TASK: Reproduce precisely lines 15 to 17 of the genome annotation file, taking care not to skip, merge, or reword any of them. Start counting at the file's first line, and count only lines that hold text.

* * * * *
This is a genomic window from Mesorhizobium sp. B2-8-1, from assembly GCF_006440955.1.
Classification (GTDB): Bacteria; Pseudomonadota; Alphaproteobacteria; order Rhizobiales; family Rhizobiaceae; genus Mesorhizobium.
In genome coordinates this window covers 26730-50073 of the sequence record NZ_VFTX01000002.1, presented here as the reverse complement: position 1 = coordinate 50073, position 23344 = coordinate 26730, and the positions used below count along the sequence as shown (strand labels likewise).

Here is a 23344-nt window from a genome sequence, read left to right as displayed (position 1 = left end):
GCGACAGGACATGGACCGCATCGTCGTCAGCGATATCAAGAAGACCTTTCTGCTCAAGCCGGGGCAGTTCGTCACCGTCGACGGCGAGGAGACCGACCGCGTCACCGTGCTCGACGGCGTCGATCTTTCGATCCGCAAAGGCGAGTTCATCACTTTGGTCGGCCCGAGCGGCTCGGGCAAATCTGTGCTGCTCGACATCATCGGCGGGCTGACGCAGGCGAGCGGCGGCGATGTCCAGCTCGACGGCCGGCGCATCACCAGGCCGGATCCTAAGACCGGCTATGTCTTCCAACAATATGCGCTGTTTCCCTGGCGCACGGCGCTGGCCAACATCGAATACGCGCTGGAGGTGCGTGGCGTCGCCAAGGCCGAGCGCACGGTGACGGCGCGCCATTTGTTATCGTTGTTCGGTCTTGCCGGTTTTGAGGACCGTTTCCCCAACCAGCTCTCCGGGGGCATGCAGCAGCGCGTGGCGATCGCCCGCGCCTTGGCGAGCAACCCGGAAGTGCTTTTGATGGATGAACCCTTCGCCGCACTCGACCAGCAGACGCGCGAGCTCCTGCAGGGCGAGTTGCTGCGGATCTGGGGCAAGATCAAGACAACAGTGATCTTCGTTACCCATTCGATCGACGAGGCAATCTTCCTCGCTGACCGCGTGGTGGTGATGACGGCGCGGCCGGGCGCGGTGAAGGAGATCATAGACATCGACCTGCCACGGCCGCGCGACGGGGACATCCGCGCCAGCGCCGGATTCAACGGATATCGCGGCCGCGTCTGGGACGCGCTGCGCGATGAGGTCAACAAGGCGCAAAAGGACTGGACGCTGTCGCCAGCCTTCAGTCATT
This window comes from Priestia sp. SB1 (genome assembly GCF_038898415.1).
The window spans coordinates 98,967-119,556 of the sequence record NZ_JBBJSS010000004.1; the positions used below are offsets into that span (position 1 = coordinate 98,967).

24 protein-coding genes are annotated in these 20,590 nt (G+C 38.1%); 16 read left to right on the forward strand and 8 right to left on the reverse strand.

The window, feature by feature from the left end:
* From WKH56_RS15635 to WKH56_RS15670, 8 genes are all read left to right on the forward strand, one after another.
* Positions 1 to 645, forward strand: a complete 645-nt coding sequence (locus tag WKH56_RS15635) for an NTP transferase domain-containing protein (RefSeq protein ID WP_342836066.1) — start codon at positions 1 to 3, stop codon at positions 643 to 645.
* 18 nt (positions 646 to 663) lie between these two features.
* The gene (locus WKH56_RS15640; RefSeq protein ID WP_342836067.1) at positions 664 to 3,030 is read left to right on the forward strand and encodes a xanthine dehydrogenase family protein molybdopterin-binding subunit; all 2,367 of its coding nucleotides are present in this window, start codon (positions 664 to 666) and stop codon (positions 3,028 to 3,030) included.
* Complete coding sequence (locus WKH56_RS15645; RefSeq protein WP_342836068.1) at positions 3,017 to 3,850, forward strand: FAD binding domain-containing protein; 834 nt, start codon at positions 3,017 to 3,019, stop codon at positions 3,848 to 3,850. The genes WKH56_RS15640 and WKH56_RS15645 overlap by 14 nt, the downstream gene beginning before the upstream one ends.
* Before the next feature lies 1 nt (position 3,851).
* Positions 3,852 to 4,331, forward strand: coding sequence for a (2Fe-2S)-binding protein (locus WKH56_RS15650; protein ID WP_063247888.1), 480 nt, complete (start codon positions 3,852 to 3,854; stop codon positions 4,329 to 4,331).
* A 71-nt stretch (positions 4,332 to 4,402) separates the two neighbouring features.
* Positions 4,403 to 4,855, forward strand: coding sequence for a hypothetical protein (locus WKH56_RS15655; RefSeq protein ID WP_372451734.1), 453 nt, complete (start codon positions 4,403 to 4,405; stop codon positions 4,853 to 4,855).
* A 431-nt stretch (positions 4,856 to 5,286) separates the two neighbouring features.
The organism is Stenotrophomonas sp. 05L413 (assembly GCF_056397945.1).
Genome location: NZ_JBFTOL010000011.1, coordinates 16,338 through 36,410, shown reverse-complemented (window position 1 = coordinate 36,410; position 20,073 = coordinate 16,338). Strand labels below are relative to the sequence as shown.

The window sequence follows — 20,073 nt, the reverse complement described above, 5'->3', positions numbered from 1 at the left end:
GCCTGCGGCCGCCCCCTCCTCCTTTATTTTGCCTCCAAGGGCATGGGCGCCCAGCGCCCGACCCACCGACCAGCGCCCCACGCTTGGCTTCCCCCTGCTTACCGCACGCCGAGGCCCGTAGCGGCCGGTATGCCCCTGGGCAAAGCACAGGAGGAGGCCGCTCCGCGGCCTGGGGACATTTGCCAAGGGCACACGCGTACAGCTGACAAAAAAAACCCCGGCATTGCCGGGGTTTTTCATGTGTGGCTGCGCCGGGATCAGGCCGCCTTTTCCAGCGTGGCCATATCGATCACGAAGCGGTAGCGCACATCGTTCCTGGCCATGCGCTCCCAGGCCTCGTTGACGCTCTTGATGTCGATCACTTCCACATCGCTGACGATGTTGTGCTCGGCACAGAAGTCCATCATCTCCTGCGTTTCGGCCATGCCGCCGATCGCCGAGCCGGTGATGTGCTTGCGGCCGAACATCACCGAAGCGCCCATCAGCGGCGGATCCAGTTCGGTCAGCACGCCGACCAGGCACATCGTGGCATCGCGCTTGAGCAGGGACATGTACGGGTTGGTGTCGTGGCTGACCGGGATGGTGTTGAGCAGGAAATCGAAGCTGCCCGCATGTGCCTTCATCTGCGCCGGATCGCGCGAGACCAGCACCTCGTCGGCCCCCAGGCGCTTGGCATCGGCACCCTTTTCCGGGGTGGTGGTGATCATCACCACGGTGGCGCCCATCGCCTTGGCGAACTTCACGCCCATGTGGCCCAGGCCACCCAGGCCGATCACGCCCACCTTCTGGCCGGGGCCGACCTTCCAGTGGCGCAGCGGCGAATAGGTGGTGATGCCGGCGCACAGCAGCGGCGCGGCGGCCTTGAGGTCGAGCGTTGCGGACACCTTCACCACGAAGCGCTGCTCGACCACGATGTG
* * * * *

* Before the next feature lies 1 nt (position 3,851).
* Positions 3,852 to 4,331, forward strand: coding sequence for a (2Fe-2S)-binding protein (locus WKH56_RS15650; protein ID WP_063247888.1), 480 nt, complete (start codon positions 3,852 to 3,854; stop codon positions 4,329 to 4,331).
* A 71-nt stretch (positions 4,332 to 4,402) separates the two neighbouring features.